Personally, I do not believe that Grexit may happen (do you?), but in general how good is the EU, eurozone prepared for perhaps some turbulent times after the Greek elections, especially if Syriza wins? Read few comments.
Erik Jones, Professor of European Studies, Director, Bologna Institute for Policy Research, Paul H. Nitze School of Advanced International Studies (SAIS), Bologna Center, The Johns Hopkins University
Like you, I think a Greek exit from the euro is unlikely. The problem is that the euro is becoming a tougher place to stay inside. The Governing Council’s policy on collateral, as Benoit Coeure explained it recent to the Irish Times, is that sub-investment grade assets are only eligible if the country is in a program. That means that Greece must stay in the EU/IMF program for Greek banks to continue to be able to use Greek sovereign debt as collateral for routine liquidity operations. If Greece were to leave the program, then Greeksovereign debt would no longer be eligible as collateral and the Greek banking system would have to rely on emergency liquidity assistance (ELA). We just saw the Governing Council authorize ELA for two of the larger Greek banks (Alphabank and Europa Bank). But the agreement is only for two weeks and we know from Cyprus that it can be taken away. If the Greek central bank were forced to choose – as Cyprus did – between saving the banks and staying in the euro, it would be a very tense situation. Hopefully we will not have to come to that sort of impasse.
The European economy is going to head into a period of turbulence for which it is not well prepared politically. The populist and anti-Europe movements are going to benefit a lot from the current uncertainty. Fortunately, the economic climate is improving slightly with the sharp depreciation of the euro, the continued accommodative monetary stance, and the fall in energy prices. This is not enough to lift Europe out of its doldrums but it would be worse if the currency were to strengthen and oil prices were to rise.
Miguel Otero-Iglesias, Senior Analyst, Elcano Royal Institute
Yes, you are right. I don’t see Grexit happening. Noone in Greece wants, and noone in Europe, not even in Germany. Perhaps the Finns will want to see this but they are too small to matter.
AS for the instability. As always, difficult to predict but the base scenario is that the firebreaks are stronger than in 2012. But they are not strong enough to avoid contagion if Brexit is looming. So it all depends how the negotiations beween Syriza (if it wins) and the Troika go. My sense is that Syriza will moderate and that there will be a new MoU very close from the one we have now but with certain concessions from the Troika.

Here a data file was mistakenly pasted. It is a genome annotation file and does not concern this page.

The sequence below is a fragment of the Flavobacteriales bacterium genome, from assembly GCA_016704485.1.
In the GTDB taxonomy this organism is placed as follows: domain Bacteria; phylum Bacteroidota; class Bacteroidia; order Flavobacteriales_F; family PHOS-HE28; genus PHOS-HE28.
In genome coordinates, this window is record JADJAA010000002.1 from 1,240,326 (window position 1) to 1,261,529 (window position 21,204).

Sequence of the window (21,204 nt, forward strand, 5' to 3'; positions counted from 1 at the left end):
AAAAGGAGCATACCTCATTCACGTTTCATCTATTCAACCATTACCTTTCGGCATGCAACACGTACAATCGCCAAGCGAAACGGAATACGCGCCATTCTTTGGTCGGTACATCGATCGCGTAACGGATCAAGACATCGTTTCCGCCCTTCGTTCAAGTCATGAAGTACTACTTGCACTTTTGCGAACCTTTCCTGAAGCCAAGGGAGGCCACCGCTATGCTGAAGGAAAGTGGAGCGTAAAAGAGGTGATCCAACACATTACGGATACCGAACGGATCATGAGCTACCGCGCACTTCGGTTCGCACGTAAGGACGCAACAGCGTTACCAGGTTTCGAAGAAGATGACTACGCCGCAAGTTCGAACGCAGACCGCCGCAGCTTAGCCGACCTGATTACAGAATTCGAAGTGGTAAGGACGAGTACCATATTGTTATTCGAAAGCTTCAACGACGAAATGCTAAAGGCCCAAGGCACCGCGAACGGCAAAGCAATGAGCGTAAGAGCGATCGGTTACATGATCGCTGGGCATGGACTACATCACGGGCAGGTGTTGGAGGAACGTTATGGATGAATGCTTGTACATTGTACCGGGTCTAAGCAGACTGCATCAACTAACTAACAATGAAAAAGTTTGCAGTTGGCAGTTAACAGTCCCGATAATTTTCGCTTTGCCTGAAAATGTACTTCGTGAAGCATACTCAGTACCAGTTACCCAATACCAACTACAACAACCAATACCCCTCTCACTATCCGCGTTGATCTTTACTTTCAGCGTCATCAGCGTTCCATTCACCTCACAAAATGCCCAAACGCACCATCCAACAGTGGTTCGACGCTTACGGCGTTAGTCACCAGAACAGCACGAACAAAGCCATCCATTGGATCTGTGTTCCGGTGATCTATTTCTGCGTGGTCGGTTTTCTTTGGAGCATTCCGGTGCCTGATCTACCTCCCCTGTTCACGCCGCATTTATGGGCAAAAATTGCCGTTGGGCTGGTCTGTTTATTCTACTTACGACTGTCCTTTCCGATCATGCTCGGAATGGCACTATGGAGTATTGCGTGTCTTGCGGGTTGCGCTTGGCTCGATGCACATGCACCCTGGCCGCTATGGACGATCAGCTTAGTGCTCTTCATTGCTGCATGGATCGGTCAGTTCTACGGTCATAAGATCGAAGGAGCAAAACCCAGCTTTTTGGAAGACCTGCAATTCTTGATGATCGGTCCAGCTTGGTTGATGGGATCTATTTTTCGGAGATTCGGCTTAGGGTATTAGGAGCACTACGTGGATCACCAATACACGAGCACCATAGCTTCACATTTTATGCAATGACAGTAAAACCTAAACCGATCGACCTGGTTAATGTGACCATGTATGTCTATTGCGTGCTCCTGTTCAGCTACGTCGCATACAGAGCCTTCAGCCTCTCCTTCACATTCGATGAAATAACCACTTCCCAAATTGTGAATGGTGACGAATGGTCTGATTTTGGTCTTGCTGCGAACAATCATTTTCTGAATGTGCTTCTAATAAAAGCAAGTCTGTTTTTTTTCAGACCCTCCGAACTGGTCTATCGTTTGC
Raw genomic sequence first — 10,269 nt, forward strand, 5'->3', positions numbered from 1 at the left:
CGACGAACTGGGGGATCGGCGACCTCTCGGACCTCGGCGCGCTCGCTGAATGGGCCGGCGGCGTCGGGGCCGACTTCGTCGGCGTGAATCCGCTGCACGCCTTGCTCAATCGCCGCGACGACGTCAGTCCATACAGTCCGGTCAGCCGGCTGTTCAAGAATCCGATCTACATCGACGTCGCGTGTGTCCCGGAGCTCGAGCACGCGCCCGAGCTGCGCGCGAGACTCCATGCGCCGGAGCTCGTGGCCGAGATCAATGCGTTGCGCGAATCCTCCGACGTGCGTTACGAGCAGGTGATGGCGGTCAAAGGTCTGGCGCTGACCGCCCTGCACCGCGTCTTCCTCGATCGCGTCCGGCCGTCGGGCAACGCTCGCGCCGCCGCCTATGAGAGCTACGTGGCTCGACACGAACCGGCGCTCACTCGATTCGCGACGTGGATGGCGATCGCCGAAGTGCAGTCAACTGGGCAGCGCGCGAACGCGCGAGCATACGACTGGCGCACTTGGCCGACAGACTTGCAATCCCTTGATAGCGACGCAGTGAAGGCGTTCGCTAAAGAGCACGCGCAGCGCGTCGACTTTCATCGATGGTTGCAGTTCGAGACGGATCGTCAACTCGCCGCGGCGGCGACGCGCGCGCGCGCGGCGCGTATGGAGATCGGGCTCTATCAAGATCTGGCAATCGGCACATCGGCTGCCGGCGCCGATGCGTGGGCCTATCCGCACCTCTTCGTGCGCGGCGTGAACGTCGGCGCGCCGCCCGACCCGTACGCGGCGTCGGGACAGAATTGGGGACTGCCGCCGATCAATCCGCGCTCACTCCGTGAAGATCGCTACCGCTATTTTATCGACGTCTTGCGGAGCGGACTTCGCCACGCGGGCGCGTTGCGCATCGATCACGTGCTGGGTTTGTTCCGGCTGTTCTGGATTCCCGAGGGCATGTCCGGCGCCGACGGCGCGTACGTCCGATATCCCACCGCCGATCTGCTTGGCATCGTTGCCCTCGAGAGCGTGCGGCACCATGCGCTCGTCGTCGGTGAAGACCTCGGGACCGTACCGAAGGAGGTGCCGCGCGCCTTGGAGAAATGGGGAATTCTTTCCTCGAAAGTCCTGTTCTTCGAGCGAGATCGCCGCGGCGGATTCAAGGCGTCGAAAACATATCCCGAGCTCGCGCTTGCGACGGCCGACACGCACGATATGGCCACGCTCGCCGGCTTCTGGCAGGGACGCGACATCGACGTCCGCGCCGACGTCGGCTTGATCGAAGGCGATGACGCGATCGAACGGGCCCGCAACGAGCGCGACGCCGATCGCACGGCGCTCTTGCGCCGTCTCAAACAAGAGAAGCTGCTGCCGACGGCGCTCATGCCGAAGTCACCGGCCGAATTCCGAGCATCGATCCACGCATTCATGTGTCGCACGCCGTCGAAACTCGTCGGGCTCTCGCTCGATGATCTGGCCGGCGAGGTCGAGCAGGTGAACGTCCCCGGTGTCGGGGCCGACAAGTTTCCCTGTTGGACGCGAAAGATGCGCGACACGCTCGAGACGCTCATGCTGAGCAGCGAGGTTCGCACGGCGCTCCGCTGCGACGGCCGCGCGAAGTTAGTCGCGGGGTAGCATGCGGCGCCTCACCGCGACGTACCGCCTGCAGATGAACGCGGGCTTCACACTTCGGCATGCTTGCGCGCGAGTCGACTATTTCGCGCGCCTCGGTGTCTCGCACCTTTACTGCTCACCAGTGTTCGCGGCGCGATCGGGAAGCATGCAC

Fabian Zuleeg, Chief Economist, European Policy Centre
The possibility of a Grexit remains low, not only because it would impose significant costs on both Greece and the rest of the Eurozone (with potential global knock-on effects), but also because there are no convincing scenarios of how the transition could be managed. However, in case of a Syriza victory, there is likely to be some uncertainty about the future direction, in part depending on what kind of coalition would be created, which would result in turbulences in the markets. The level of preparation for this has been low, as the political feasibility of the current reform path has been overestimated and there is a hope that, in the end, Greeks will not go down this route. The EU should have tackled the issue of excessive public debt in Greece long before the current political crisis by rescheduling and some debt forgiveness, rather than entering a potential political conflict which is costly for all sides, financially and politically.
Patrick Leblond, Assistant Professor, Graduate School of Public and International Affairs, University of Ottawa
I do not think that there will be a Grexit, which in my mind would be catastrophic for Greece. As I have said on other occasions: if the Greeks think that they have experienced austerity so far, a Grexit would make the last years look like a joy ride. IIt seems to me that most reasonable people (a majority) in Greece understand this. I think that the fact that Tsipras spoke in favour of a Grexit before the last elections hurt his party at the polls. It also explains Tsipras has been trying to present himself as a reasonable left-wing leader since then; his op-ed in yesterday’s FT is testimony to that. How he will be able to act differently than the current coalition is not evident but he has been clear that he has no intention of taking Greece out of the eurozone and the EU. If he makes it to power, he will have to negotiate with the Troika anyway since the EU and the ECB are paying for Greece’s current deficit and will continue to do so as Greece’s return to the markets will be postponed until sovereign bond investors feel confident that Tsipras and Syriza can manage Greece effectively and reasonably, a bit like when Lula came to power in Brazil.
As for how the euro and the EU can deal with turbulent times following the elections, I think that they can. The fact that most of Greek’s sovereign debt is no longer held by the private sector makes this much easier, meaning that market rates do not really matter just like they did not once the Greek Loan Facility was put into place. More specifically, the ECB and the European Stability Mechanism can deal with turbulence in Greece, something that they could not really do in 2010 (e.g., the ESM did not exist). Even the ECB’s QE can come in handy for dealing with such turbulence. The ECB’s timing certainly does not seem to be just a coincidence.